The family Syrphidae, commonly called hover flies or flower flies, include some 6,000 living species. As “one of the most abundant groups of flower-visiting insects”, with adults of most species feeding almost exclusively on pollen and nectar or honeydew, these flies are among the most important pollinators, both for wild plants and numerous crops.
A flower fly in the family Syrphidae: Platycheirus obscurus (female). It was this genus that attracted Dr. Andrew D. Young to the study of Dipterology. He revised this genus for his M.Sc. Photo by Andrew D. Young, taken in Algonquin Park, Ontario Canada.
The multi-volume Diptères exotiques nouveaux ou peu connus (1838-) by Justin Macquart contains the first descriptions of numerous Diptera species, including many members of the Syrphidae. Systema Dipterorum, the biosystematic database of world Diptera, attributes 430 Syrphidae names to Macquart.
“Macquart wrote so many early Syrphidae genus and species descriptions that it’s almost impossible to write a syrphid taxonomic paper without referencing this title at some point,” explains Dr. Andrew D. Young.
Dr. Andrew D. Young, UC Davis postdoc at the California Department of Food and Agriculture Plant Pest Diagnostics Center. Photo by: Andrew D. Young.
Young is a University of California, Davis postdoc, working out of the California Department of Food and Agriculture Plant Pest Diagnostics Center, where he specializes in Diptera taxonomy and phylogenetics. Although he studies Tephritidae (fruit flies) in his current position, most of Young’s entomological training has been focused on Syrphidae. While Macquart’s monographic series is an essential resource for this group, it’s not easy to come by.
“Each volume is several hundred pages, and was published in the mid 1800s, so hardcopies are not particularly easy to get ahold of,” explains Young. “Most of the time when you do find a hardcopy, it’s one that’s been photocopied so many times it’s barely legible.”
Fortunately, Diptères exotiques nouveaux ou peu connus is freely available on the Biodiversity Heritage Library (BHL).
“There are certainly a lot of titles on BHL that have impacted my research, but Macquart’s work is the one I end up referring to the most often,” shares Young. “It would be a difficult work to obtain on my own if BHL did not exist.”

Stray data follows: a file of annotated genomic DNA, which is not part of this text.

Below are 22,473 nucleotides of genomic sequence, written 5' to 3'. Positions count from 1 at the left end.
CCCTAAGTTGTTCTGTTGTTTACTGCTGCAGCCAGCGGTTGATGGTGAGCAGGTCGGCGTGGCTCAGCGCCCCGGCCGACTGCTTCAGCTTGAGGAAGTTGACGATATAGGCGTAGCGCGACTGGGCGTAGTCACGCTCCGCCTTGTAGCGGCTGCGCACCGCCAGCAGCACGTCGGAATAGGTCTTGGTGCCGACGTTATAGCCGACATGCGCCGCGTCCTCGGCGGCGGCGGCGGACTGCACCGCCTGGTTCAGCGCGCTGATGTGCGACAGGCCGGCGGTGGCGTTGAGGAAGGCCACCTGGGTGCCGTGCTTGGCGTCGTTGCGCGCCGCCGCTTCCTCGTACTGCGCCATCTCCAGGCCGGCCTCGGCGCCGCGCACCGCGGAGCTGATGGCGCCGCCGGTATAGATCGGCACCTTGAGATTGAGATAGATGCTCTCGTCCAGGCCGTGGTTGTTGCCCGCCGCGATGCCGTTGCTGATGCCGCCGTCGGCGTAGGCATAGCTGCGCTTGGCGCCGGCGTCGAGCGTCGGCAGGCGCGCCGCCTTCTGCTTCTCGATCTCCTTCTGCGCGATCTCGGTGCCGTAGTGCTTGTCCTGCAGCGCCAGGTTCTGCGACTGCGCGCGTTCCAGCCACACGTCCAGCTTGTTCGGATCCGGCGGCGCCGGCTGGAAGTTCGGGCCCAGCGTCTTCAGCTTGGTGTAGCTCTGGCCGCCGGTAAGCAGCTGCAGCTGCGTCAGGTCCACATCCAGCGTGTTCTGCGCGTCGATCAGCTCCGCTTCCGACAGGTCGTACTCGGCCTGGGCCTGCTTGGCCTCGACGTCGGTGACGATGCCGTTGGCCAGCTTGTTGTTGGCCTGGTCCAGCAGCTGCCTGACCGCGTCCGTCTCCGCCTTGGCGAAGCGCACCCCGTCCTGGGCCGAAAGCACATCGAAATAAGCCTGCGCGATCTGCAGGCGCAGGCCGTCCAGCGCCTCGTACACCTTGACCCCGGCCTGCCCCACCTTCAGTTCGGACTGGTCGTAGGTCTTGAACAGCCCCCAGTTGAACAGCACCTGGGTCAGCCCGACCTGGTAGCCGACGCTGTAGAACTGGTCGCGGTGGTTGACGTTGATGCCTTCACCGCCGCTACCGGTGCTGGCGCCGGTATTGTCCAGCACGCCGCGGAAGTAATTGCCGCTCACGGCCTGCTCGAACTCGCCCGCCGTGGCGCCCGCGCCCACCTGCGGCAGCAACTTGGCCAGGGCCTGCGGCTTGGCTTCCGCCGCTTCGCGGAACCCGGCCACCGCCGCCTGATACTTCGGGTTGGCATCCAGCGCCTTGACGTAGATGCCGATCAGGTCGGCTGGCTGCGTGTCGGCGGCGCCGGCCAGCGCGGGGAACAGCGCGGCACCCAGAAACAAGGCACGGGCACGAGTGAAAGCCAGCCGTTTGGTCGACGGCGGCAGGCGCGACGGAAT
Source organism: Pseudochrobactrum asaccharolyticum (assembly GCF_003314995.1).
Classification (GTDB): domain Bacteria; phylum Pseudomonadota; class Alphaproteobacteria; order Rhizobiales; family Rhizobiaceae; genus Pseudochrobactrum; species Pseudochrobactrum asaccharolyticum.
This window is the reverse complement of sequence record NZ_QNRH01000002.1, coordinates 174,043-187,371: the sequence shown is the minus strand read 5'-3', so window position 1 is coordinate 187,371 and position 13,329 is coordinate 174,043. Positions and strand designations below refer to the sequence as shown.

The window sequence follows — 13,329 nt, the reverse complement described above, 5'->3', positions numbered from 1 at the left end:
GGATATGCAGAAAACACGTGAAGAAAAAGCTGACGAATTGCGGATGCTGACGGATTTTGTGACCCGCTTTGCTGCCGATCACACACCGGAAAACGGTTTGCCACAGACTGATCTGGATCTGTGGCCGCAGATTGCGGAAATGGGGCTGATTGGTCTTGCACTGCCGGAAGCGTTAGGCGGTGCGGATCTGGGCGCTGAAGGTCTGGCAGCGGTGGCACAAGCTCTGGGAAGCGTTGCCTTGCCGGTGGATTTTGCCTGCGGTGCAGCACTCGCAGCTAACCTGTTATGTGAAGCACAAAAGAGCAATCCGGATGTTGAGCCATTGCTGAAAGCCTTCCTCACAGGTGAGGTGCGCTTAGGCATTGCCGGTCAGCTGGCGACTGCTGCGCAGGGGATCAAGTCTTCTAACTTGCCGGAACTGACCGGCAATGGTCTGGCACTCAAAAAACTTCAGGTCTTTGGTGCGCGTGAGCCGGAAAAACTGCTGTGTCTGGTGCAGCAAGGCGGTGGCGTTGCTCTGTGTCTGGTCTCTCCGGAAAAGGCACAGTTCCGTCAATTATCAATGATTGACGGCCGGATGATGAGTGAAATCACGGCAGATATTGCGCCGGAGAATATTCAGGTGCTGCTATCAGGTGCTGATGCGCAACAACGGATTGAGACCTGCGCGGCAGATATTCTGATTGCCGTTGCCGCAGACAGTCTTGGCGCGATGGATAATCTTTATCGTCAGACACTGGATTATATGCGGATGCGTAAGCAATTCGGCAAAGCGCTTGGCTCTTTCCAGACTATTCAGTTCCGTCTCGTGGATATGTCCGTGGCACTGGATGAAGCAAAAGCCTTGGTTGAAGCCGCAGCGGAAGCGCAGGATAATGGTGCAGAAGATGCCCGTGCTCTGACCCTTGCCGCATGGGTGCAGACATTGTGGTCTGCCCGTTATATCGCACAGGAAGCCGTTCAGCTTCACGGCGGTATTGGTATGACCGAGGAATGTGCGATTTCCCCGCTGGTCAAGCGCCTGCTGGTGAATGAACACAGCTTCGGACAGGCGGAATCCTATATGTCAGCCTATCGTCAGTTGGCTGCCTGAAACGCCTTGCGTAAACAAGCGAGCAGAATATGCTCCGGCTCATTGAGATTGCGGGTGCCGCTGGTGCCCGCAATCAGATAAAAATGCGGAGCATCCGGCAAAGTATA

Psilota coerulescens, a species of Australian Psilota (Family: Syrphidae). This species was part of Young’s PhD project, which involved phylogenomic analysis of Syrphidae and related families, as well as a taxonomic revision of the Australian Psilota. This species was previously described by Macquart in 1847, but there are several morphologically similar undescribed species. Easy access to Macquart’s works via BHL helped Young confirm the identity of this species, although photographs of the type material from the Paris museum were also necessary. Photo Courtesy of Andrew D. Young.
Young was drawn to the study of insects during his studies at the University of Guelph. While originally intending to study herpetology, a third year entomology course with Dr. Steve Marshall changed his mind. In 2009, he started his M.Sc. in Marshall’s insect systematics lab at the University, studying Syrphidae.
It was during the first year of his M.Sc. that a fellow graduate student introduced Young to BHL. It was a game-changer.
“BHL gave me faster and easier access to papers I would have otherwise had to wait weeks for and access to many other papers I might not have been able to obtain at all,” lauds Young.
Andrew D. Young and Jeff Skevington in the field, collecting Syrphidae in Japan. Photo by: Sander Bot.
When actively working on a taxonomic revision, Young accesses the Library multiple times a week. Typically, he uses the custom PDF feature to select and download specific pages containing individual taxonomic descriptions. The feature significantly improves his research efficiency.
“I often need a single page from a 400+page book, so this saves me a lot of time,” explains Young. “Without the custom download feature, I would be stuck downloading massive PDFs and then extracting pages from them myself.”
By providing open access to so much essential entomological literature, BHL has had a profound impact on Young’s research, as the examination of both original species descriptions and original type material is essential for taxonomic research.
“BHL is often my only recourse for obtaining older taxonomic works. Because of BHL, I have been able to quickly locate original descriptions from early taxonomic authors, allowing me to compare the descriptions to the material I have access to,” explains Young. “BHL is invaluable to my taxonomic research.”
An undescribed species of Psilota (Family: Syrphidae) from Australia, also included as part of Young’s PhD project. He will be naming this species after his partner Aislinn, for all the support they provided him during his academic journey. Photo Courtesy of Andrew D. Young.
Pollinators like flower flies perform invaluable services for ecosystem health, food security, natural resource production, and more. We’re thrilled to know that BHL, in turn, is an invaluable resource for researchers studying these important species.